Recent security breaches at several credit card companies continue to worry Americans, as stolen financial information can lead to identity theft. Identity theft occurs when someone obtains your Social Security number and/or other vital information and uses it to pose as you. By doing so, they can take advantage of your good credit history to open new credit card accounts or obtain loans. They get to spend the money, but you get to pay the bills. It often takes a victim a year or more to even detect that he or she has been a victim of ID theft; clearing up the mess caused by an identity theft scam can take years and can harm you personal credit report indefinitely.
We have covered a few identity theft tips in previous articles, but here are some more things the conscientious consumer can do to minimize the chances of being the latest victim of an ID theft scammer:When engaged in online banking activity, avoid using short or obvious passwords. Names of children, family pets, favorite sports teams and the like are obvious choices and are easily guessed by thieves. Many scammers now use "dictionary attacks" to obtain passwords, which will try every word in the dictionary until the password is cracked. If you use a common name or word, you are vulnerable. If you must use words from the English language for passwords, use long ones. "TheNewYorkYankeesTotallyRock" is a better password than "Yankees." If you can, use a mixture of letters and numbers. Longer is better.Buy a shredder. Keep important documents, of course, but shred the documents you no longer need or unwanted credit card applications that come in the mail. Thieves can and do search through garbage to obtain such things. If you don't need it, shred it. Do not provide financial or personal information to anyone who calls you. The party on the phone may say that they are from your bank, but your bank isn't going to call you to ask for your credit card or Social Security number. If in doubt, hang up and call the institution directly. It's better to be safe than sorry. Print as little information as possible on your checks. Don't preprint your phone number, driver's license number or Social Security number. You're making that information available to anyone who sees your checks. Print your name and address only; you can provide any other information yourself if necessary. Don't carry your Social Security card with you. Put it in a safe place. Many people are never asked to show the card during their lifetimes, so only bad can result from carrying it around with you. Be safe. Leave the card at home. While you're at it, remove any other credit or debit cards from your wallet that you rarely use. Keep them at home and take them with you only if you need them. The fewer cards you carry the less damage that can be done if you lose them.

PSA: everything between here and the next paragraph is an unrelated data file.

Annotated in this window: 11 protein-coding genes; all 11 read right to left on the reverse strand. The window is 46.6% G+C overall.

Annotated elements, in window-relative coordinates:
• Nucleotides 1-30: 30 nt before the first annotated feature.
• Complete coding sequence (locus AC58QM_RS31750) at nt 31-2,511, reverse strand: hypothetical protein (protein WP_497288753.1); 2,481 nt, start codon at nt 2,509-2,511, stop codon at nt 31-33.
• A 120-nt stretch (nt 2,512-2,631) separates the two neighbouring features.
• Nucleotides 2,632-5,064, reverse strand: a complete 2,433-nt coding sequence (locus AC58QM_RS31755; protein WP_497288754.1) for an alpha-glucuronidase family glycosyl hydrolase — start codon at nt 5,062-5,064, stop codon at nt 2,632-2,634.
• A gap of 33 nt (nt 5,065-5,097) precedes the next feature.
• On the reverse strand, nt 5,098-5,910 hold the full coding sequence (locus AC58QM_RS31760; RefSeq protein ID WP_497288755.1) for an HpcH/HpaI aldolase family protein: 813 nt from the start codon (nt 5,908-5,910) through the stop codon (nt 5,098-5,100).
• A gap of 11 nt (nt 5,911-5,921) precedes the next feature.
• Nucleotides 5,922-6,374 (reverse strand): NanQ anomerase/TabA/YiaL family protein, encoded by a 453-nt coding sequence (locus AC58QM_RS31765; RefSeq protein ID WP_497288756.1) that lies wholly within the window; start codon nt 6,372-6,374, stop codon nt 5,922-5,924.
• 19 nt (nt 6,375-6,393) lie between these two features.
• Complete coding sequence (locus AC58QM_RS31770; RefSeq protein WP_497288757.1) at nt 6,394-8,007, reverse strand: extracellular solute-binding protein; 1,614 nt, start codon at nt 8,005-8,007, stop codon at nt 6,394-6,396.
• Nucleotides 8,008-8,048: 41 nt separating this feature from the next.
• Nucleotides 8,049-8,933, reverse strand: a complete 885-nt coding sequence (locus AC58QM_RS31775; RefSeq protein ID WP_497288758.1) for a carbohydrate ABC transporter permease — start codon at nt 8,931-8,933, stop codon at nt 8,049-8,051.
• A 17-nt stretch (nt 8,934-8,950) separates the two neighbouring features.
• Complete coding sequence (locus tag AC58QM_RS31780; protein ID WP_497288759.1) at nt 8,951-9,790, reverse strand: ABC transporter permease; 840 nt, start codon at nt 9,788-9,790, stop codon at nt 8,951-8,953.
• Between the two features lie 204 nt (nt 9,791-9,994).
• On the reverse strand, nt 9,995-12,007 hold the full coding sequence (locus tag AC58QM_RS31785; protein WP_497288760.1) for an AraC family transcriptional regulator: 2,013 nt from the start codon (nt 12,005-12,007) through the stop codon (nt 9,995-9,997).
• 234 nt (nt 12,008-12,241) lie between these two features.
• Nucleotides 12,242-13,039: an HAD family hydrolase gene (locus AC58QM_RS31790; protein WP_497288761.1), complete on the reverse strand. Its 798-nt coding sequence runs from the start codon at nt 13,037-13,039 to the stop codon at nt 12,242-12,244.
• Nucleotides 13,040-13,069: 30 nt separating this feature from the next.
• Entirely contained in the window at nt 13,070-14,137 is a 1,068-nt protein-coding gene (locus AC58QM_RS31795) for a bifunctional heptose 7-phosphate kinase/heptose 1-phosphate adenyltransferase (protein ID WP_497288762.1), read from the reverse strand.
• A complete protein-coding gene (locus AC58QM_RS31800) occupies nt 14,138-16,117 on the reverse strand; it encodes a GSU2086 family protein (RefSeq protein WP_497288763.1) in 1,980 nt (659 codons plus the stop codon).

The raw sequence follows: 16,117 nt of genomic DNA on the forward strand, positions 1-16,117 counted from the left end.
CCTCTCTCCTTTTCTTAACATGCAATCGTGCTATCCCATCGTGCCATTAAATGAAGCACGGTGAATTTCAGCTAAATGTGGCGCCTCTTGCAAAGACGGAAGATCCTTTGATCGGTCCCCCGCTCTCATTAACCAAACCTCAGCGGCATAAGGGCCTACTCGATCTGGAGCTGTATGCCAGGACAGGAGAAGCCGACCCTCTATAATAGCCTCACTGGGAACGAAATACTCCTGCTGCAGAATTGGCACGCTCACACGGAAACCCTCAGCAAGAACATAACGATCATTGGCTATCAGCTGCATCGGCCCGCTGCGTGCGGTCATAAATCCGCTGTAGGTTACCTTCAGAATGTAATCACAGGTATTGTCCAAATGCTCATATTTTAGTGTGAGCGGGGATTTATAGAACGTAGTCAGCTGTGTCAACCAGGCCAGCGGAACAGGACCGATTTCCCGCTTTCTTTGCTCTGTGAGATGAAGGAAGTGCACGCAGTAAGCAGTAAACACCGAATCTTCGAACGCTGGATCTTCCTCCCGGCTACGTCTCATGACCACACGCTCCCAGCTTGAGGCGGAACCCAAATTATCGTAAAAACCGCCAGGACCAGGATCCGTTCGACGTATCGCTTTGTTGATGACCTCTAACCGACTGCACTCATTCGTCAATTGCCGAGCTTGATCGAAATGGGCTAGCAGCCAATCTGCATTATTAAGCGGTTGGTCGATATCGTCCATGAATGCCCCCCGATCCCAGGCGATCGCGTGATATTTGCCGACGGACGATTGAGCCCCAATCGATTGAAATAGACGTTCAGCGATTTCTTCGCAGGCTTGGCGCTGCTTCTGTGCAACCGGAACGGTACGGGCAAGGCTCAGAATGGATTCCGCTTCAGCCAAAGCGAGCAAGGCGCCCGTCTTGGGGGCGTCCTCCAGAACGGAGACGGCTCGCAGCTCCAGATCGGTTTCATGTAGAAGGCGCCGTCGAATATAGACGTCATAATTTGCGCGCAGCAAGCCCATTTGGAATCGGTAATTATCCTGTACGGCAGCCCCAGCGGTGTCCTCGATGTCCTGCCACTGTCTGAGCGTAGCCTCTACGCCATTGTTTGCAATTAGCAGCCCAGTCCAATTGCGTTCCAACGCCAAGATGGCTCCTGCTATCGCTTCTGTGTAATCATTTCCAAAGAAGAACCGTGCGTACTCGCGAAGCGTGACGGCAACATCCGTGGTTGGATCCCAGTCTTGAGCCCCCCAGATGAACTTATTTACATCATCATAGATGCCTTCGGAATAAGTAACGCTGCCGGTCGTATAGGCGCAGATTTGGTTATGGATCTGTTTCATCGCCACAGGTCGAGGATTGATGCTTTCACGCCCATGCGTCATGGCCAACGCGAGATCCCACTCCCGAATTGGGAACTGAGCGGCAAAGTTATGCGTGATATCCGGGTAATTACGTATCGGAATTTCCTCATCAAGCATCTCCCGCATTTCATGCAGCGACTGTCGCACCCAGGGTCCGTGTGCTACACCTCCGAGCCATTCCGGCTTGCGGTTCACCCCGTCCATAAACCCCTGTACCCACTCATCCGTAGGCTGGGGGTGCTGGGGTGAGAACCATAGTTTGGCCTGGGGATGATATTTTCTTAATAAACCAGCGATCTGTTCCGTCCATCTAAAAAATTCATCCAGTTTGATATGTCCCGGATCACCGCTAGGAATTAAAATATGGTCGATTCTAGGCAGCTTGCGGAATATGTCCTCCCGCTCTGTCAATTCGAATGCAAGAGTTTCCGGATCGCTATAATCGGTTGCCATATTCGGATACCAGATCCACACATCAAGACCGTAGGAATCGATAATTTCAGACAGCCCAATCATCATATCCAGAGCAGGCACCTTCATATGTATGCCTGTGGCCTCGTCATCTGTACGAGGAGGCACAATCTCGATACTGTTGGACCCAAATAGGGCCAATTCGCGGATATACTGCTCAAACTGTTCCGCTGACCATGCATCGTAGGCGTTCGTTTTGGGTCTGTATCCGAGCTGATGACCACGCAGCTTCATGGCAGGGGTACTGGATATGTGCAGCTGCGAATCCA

Anyone concerned about identity theft should make it as difficult for thieves to obtain his or her personal information as possible. A few simple steps can go a long way towards avoiding what could be a drawn-out and expensive problem.
?Copyright 2005 by Retro Marketing.
Charles Essmeier is the owner of Retro Marketing, a firm devoted to informational Websites, including End-Your-Debt.com, a site devoted to debt consolidation and credit counseling, and HomeEquityHelp.com, a site devoted to information regarding mortgages and home equity lending.